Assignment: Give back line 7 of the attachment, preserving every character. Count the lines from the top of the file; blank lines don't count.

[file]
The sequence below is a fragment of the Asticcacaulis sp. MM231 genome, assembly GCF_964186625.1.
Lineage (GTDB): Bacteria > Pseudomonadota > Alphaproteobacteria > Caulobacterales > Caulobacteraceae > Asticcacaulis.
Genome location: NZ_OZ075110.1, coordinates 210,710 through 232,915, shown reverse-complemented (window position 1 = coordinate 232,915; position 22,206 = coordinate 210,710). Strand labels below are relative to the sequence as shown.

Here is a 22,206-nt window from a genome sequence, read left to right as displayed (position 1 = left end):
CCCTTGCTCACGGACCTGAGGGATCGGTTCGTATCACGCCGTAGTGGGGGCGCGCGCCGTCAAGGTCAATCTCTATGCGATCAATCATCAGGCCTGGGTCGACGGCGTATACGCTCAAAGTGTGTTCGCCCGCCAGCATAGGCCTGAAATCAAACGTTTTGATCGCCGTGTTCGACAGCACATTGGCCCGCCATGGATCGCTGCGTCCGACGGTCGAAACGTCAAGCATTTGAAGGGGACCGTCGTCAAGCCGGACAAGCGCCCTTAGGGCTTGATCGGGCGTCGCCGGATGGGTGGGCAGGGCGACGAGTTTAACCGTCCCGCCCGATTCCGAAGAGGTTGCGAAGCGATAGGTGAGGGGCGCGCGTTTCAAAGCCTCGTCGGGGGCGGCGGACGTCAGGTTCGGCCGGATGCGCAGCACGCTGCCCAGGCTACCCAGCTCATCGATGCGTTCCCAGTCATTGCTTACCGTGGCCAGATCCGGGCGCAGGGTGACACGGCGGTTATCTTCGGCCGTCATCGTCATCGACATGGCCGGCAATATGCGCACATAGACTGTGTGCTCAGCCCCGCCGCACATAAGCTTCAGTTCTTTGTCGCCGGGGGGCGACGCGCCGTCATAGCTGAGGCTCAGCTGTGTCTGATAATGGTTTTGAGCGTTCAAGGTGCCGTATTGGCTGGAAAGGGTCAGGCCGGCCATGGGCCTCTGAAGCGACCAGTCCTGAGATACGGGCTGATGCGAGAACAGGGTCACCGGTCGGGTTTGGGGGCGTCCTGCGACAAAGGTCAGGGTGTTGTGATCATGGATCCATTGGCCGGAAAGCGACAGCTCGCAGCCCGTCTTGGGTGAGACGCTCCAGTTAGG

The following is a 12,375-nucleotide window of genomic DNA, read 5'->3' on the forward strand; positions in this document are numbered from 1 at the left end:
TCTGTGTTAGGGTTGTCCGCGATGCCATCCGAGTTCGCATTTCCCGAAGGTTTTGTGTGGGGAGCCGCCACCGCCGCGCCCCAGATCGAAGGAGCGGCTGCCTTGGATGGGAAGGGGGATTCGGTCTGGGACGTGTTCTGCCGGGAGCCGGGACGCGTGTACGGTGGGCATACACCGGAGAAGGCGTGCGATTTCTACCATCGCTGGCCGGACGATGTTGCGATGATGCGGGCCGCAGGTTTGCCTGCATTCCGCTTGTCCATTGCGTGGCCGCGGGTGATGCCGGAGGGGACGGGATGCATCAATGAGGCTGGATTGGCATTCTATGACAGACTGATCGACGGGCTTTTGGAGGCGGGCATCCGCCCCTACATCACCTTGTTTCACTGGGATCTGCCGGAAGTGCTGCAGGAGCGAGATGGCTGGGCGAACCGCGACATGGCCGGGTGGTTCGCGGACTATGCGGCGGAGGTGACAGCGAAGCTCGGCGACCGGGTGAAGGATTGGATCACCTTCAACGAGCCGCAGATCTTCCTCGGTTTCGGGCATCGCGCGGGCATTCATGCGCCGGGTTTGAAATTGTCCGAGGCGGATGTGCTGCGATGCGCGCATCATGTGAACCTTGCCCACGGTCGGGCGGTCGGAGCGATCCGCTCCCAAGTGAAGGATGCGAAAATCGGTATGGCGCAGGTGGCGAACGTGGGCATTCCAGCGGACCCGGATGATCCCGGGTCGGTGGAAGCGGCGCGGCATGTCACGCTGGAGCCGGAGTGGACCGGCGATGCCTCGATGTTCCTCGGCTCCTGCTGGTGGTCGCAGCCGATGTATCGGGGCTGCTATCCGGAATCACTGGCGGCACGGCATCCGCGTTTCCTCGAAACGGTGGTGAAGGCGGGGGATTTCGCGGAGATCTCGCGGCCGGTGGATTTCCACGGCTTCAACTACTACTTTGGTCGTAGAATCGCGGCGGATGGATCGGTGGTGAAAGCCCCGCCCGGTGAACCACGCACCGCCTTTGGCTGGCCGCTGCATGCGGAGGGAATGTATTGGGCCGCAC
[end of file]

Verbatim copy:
TCTGTGTTAGGGTTGTCCGCGATGCCATCCGAGTTCGCATTTCCCGAAGGTTTTGTGTGGGGAGCCGCCACCGCCGCGCCCCAGATCGAAGGAGCGGCTGCCTTGGATGGGAAGGGGGATTCGGTCTGGGACGTGTTCTGCCGGGAGCCGGGACGCGTGTACGGTGGGCATACACCGGAGAAGGCGTGCGATTTCTACCATCGCTGGCCGGACGATGTTGCGATGATGCGGGCCGCAGGTTTGCCTGCATTCCGCTTGTCCATTGCGTGGCCGCGGGTGATGCCGGAGGGGACGGGATGCATCAATGAGGCTGGATTGGCATTCTATGACAGACTGATCGACGGGCTTTTGGAGGCGGGCATCCGCCCCTACATCACCTTGTTTCACTGGGATCTGCCGGAAGTGCTGCAGGAGCGAGATGGCTGGGCGAACCGCGACATGGCCGGGTGGTTCGCGGACTATGCGGCGGAGGTGACAGCGAAGCTCGGCGACCGGGTGAAGGATTGGATCACCTTCAACGAGCCGCAGATCTTCCTCGGTTTCGGGCATCGCGCGGGCATTCATGCGCCGGGTTTGAAATTGTCCGAGGCGGATGTGCTGCGATGCGCGCATCATGTGAACCTTGCCCACGGTCGGGCGGTCGGAGCGATCCGCTCCCAAGTGAAGGATGCGAAAATCGGTATGGCGCAGGTGGCGAACGTGGGCATTCCAGCGGACCCGGATGATCCCGGGTCGGTGGAAGCGGCGCGGCATGTCACGCTGGAGCCGGAGTGGACCGGCGATGCCTCGATGTTCCTCGGCTCCTGCTGGTGGTCGCAGCCGATGTATCGGGGCTGCTATCCGGAATCACTGGCGGCACGGCATCCGCGTTTCCTCGAAACGGTGGTGAAGGCGGGGGATTTCGCGGAGATCTCGCGGCCGGTGGATTTCCACGGCTTCAACTACTACTTTGGTCGTAGAATCGCGGCGGATGGATCGGTGGTGAAAGCCCCGCCCGGTGAACCACGCACCGCCTTTGGCTGGCCGCTGCATGCGGAGGGAATGTATTGGGCCGCAC